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STOP SANDAL!

INDONESIA | Wednesday, 20 August 2014 | Views [363]

“Many men go fishing all of their lives without knowing that it is not fish that they are after” – Henry David Thoreau.

 

Day 20. Iboih, Pulau Weh

 

Over a rice-porridge breakfast, I spent 1.5 hours editing some of Jonathon & Sophie’s thesis.  They are a young Swedish couple who are writing a thesis on migration.  Part of their study includes travelling in Indonesia.  They asked if I could help out with their written English, which is mostly very good.

 

We changed rooms again, still at the same place – Olala.  Now we are in a wooden shack right on the water’s edge.  We have an amazing water view, looking out onto another small island called Rubiah.  We have a hammock on our verandah.  It is idyllic.

 

While snorkeling today, Dave got bitten by Attacky the Knee Fish.  It wasn’t a bad bite & didn’t even bleed but he made his point.  We were in his territory the other day & we were in his territory today.  Cheeky monkey. 

 

We saw a stone fish, which was big and grey brown & very ugly.  His camouflage was fantastic – but we still spotted him!  I watched him for a while, sitting there all stony faced & then suddenly he moved towards us quickly.  We decided to leave him alone after that.  They are deadly after all…

 

We also saw:

A solid silvery barracuda

Long Toms

A large khaki fish with aqua & black spots

A gorgeous fat sea slug with cute black suction feet

Big schools of small fish swimming haphazardly & others looking ordered and like one big fish when viewed from the side.

Small scale scorpion fish.

A moray eel partially under a rock, a few steps away from our bungalow.

 

The snorkeling here is amazing & magical from the moment you put your head under the water.

 

I got charged by a Blue Finned Trigger fish (which strangely, doesn’t have a blue fin).  It’s a fish about 60cm with really big teeth.  After Dave got bitten by a little fish, I was a bit weary of this fish with the big choppers.  So I kept my distance.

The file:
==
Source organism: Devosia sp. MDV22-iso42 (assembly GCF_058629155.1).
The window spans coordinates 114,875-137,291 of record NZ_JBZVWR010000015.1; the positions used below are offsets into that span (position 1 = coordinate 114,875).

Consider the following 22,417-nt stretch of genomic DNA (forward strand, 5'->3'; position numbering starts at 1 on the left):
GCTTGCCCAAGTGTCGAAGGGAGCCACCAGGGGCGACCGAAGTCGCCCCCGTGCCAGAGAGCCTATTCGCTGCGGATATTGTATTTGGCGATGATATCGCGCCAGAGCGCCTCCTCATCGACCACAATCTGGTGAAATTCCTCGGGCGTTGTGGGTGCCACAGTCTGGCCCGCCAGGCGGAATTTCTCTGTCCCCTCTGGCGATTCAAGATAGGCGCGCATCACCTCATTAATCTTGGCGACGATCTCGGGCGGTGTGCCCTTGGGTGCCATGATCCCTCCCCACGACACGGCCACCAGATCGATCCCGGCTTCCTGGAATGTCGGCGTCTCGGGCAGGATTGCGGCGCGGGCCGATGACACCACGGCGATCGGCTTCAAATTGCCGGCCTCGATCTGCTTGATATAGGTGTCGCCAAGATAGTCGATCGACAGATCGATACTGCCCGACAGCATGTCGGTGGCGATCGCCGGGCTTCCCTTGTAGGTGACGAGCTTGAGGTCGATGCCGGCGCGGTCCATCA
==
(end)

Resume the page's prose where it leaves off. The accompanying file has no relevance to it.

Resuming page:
We ‘bumped into’ Sophie & Jonathon in the water again.  We all treaded water while chatting.  We are in the water longer than we are on land, so it’s bound to happen!

 

At dinner, we chatted with 3 Indonesian students of law & dentistry.  They said we have very good Indonesian for tourists.  And just then, Raikhan walked past.  We saw him 456 kilometres away in Medan.  For us a plane ride, a boat & a car journey away.  For him, a long drive in a hire car & a car ferry with his entire family.  It was great to catch up again.

 

Dave bought a book called Marine Fishes of South-East Asia.  It’s a great fish guide with thousands of pictures of fish with descriptions & details of where they are found.  So at the end of a snorkeling day, we sit in a restaurant, marking off the fish we saw for the day. 

 

Three of the restaurants in the village have a sign at the door: Stop Sandal! So everyone leaves their shoes at the door – whether they are sandals, thongs, sneakers or flippers!

 

I wrote most of this while in the hammock on our verandah, with water beneath me, lapping at the stilts of our wooden bungalow – which got me thinking about movement again:

 

Swaying hammock

Gently drifting currents

Wobbly porcelain toilets

Wobbly unattached toilet seats

An entire beach moving with hermit crabs

And I guess our planet is also doing its slow dance through the universe.

 

Goodnight.

Tags: fish, iboih, pulau weh, sabang, snorkelling

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